A happy and social later life.
Retroville uses AI to find you the perfect match to talk to.
Simply browse through our daily news for topics that interest you and start making friends securely and privately.
TALK ABOUT THE THINGS YOU CARE ABOUT WITH JUST THE RIGHT PEOPLE
Simply show your interest on daily presented topics and we will match you with someone with similar interests. So you never have to worry about what to talk about or being confronted.
EASIEST INTERFACE EVER CREATED
Our interface has one rule: no page with more than two buttons. We created an app that you will never need to call your grandchildren to set up.
YOUR PRIVACY COMES FIRST
We will never reveal any personal information without consent. Our strict screening process will always make sure that platform is safe.
THE UNFORTUNATE FACT
Currently, more than 2 million people in England aged over 75 live alone, while more than a million say they live without talking to friends or family for a month. Such social deprivation, loneliness and lack of interactions can lead to mental health problems such as depression and dementia as well as decline in physical health. Currently, one in four of aged 65 and above suffer from depression. WE WANT TO CHANGE THIS.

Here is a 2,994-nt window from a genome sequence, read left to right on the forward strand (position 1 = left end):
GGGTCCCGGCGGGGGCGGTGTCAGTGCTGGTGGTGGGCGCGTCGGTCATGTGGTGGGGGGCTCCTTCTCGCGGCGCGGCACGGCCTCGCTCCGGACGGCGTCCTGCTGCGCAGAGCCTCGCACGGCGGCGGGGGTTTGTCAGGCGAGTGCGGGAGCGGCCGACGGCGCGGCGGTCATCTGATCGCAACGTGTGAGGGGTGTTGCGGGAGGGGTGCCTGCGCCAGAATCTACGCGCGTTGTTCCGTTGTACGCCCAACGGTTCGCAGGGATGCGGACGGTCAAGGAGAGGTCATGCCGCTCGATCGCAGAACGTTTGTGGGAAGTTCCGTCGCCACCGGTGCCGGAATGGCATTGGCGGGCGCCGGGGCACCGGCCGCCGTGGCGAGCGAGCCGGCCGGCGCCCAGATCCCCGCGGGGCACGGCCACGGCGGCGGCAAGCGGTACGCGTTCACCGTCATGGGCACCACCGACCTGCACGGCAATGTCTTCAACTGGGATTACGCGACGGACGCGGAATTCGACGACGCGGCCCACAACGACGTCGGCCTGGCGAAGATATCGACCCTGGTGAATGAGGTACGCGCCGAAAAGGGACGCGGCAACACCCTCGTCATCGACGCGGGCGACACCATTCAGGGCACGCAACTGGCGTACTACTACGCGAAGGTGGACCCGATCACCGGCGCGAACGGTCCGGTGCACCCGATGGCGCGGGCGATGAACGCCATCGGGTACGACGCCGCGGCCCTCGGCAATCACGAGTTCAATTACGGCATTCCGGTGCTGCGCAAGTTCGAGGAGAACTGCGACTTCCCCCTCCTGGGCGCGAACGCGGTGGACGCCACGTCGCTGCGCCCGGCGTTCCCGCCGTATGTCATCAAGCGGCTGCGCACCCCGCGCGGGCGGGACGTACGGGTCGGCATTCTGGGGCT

THE INNOVATIVE SOLUTION
Retroville is a social platform that provides a safe area for lonely elderly people to meet, socialise and engage in a more integrated lifestyle. Our platform facilitates users to form new bonds with their peers based on their interests. Retroville aims to be the 24/7 go-to companion for elderly living alone to feel supported, socially included and purposeful in life.
Retroville team is formed of two biomedical engineers graduated from Imperial College London. The team is backed by experts in social psychology and loneliness and supported by a consortium of UK's leading academic institutions with a £5 million grant from Research UK.
Retroville team consists of two biomedical engineers graduated from Imperial College London. The team is backed by experts in social psychology and loneliness and supported by a consortium of UK's leading academic institutions with a £5 million grant from Research UK.